Native Strip

Natives (A-Z), Uncategorized

The first role of the garden is to provide habitat for the many beneficial creatures – from the native bees and lizards to the small birds to the possums. There was a front hedge when we moved in – extremely trimmed lillypilly, now less formal. It’s on the south border so it made sense to make the hedge and west-facing adjoining fence/wall the native corner.  The wall and fence together are more than 2 metres high so it gets no morning sun, full midday sun, and late afternoon sun. I made a native strip along front half of the east retaining wall and fence (west facing). Inside this is a second native bed.

Early photos:

kangaroopaw

Kangaroo Paw

The native strip is just over a metre wide. The ground was covered with the dreaded couch grass until it got the chookpoo-newspaper-mulch treatment.  Towards the front (right of above photo) the ground slopes down to the front hedge.  The northern high part is solid clay, the southern, sloped part is friable and easily turns to dust.

kangaroopaw3

The garden border is made from sandstone blocks, then a path dug lower to allow groundwater to move from the mid-garden to the front where it was ponding, down to lower ground and badly compacted soil.  In the foreground is the native bed. I use very small shrubs to save digging.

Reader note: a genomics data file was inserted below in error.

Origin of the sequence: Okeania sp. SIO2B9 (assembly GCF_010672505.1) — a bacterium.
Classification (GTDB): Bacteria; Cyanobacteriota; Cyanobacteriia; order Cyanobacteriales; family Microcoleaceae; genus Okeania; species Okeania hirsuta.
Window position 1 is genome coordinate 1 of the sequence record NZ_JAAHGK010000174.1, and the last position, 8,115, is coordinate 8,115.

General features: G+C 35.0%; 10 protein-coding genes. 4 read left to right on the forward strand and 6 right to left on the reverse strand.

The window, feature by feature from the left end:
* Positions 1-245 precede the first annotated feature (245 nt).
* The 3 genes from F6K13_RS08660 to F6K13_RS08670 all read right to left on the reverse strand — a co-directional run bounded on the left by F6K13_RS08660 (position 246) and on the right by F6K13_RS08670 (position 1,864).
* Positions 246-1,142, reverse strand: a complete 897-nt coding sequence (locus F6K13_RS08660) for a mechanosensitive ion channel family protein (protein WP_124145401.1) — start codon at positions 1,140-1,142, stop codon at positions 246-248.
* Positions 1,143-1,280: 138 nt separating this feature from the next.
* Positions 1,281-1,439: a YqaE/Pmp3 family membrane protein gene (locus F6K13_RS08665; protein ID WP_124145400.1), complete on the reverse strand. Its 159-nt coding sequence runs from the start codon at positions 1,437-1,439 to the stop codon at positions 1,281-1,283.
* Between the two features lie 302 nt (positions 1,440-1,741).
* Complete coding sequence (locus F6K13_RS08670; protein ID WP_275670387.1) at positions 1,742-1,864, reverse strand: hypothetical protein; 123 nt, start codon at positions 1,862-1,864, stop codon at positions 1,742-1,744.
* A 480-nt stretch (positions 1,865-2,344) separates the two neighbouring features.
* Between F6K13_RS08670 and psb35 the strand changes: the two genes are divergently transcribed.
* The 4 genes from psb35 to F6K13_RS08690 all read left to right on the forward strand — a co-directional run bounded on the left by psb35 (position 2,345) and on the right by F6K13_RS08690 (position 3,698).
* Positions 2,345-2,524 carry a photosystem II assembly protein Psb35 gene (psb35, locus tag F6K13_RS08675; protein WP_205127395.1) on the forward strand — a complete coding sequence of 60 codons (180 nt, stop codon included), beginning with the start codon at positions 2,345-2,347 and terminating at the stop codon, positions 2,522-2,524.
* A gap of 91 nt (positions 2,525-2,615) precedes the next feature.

Stenocarpus Doreen

Original plants in the native strip include…

  • GrevilleaPeaches and Cream
  • Banksia Ericafolia “Red Rover”
  • Kangaroo Paw x 2
  • Grevillea (only survived 2 years)
  • Stenocarpus Doreen
  • Westringia fruticosa cvs. “Coastal Rosemary or Australian Rosemary”
  • Austromyrtus tenuifolia
  • Ozothamnus ‘Radiance’ – Australian native everlasting daisy in the far corner. Grew well for a couple of years then died. Should have pruned early.
Stenocarpus Doreen

Stenocarpus Doreen

It’s an ugly fence.

0 comments… add one

Leave a Comment

This site uses Akismet to reduce spam. Learn how your comment data is processed.